David Castello, pointed out to me today an update on a story we wrote about a back in October, about a Steven Thiele, a body builder, who registered a several domains of Indian tribes in Florida; miccosukeetribeofindians.com, miccosukeetribeofindiansofflorida.com and a domain named after tribe chairman Billy Cypress, billycypress.com.
In the October story, we pointed out that the domain holder was offered and turned down $100,000, insisting he wanted $500,000 for the domains. At the time we questioned the wisdom of turning down $100K domains, he would likely lose in a court action or a URDP.
On December 23, a Miami federal court found the domain holder liable for cyber-piracy and trademark dilution, ordered the domains transferred to the Tribe and further ordered that the trademark holder pay $3,000 in damages plus the tribe’s attorney’s fees (that folks will be a LOT more than $3K).
David in sending me the story today and entitling it “know When to Hold & Know When to Fold”, asked:
Remember when the tribe offered him 100K?
Sure we do David, and as we both said at the time, the guy should have taken the $100K and ran.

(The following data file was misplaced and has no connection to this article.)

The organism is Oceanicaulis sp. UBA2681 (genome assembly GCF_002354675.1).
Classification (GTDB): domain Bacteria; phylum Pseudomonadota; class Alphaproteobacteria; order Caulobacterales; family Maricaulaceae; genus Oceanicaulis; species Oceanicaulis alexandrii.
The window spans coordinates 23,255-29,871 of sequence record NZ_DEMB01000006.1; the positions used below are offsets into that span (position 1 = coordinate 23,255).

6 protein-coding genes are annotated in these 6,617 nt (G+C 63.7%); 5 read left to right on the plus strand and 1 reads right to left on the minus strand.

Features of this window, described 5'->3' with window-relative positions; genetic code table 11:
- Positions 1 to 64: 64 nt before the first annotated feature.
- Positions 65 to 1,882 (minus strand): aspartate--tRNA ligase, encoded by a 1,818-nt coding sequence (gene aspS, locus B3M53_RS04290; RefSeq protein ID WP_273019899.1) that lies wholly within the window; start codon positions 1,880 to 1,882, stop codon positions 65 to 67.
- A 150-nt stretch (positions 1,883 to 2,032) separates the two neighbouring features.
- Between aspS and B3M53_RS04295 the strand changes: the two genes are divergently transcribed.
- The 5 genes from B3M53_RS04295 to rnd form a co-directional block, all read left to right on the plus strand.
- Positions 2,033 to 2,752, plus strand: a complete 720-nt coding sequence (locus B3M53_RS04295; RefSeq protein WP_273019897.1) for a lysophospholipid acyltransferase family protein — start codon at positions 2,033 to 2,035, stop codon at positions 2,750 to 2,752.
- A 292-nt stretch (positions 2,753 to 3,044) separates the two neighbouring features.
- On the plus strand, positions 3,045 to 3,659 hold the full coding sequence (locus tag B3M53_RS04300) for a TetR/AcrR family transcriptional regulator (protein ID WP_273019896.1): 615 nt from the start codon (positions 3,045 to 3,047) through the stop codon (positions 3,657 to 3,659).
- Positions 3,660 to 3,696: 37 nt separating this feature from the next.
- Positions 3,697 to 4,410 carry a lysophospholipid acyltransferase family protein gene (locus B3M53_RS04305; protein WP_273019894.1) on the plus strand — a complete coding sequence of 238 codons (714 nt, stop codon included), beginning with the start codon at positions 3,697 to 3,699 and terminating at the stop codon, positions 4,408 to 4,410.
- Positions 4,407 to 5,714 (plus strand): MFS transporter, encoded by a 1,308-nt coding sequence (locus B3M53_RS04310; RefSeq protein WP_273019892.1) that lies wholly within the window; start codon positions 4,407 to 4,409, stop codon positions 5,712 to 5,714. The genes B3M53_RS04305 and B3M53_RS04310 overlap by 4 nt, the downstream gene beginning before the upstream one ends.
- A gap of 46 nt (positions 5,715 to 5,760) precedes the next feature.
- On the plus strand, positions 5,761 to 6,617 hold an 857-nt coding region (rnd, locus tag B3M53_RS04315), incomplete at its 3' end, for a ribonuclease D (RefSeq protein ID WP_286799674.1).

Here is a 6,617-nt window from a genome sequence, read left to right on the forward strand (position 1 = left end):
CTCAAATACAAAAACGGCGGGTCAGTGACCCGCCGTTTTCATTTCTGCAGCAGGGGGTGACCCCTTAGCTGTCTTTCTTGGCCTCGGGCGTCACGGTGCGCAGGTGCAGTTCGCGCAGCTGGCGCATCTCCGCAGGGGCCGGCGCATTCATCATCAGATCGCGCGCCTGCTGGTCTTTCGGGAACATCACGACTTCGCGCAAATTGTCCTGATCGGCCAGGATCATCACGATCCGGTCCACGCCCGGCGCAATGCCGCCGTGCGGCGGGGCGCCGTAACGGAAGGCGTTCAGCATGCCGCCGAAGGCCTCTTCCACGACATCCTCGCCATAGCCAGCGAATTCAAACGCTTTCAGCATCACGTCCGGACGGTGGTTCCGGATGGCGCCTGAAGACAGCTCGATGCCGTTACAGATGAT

But David also points out the bigger question that, If you wind up with thousands of domains, at somepoint your going to be faced with a domain dispute and your going to have to know when to fight and when to settle.
Not all domain disputes are cut and dry.
Not all domain disputes are the bang on losers we write about frequently (including this one).
If the case is in Federal Court, ultimately you will have to weight the costs of the fight, your attorney fees, their attorney fees, (budget $25K per side minimum up to $100K) the value of the domain, against the offer on the table.
Sometimes you will have to fight, spend the money to keep your property.
But sometimes the offer on the table makes the fight a needless expenditure of funds.
And if you are ever in the situation where your offered a some cash, especially a sizeable sum, for a domain you have a very good chance of losing, for god sake, use some common sense and take the money.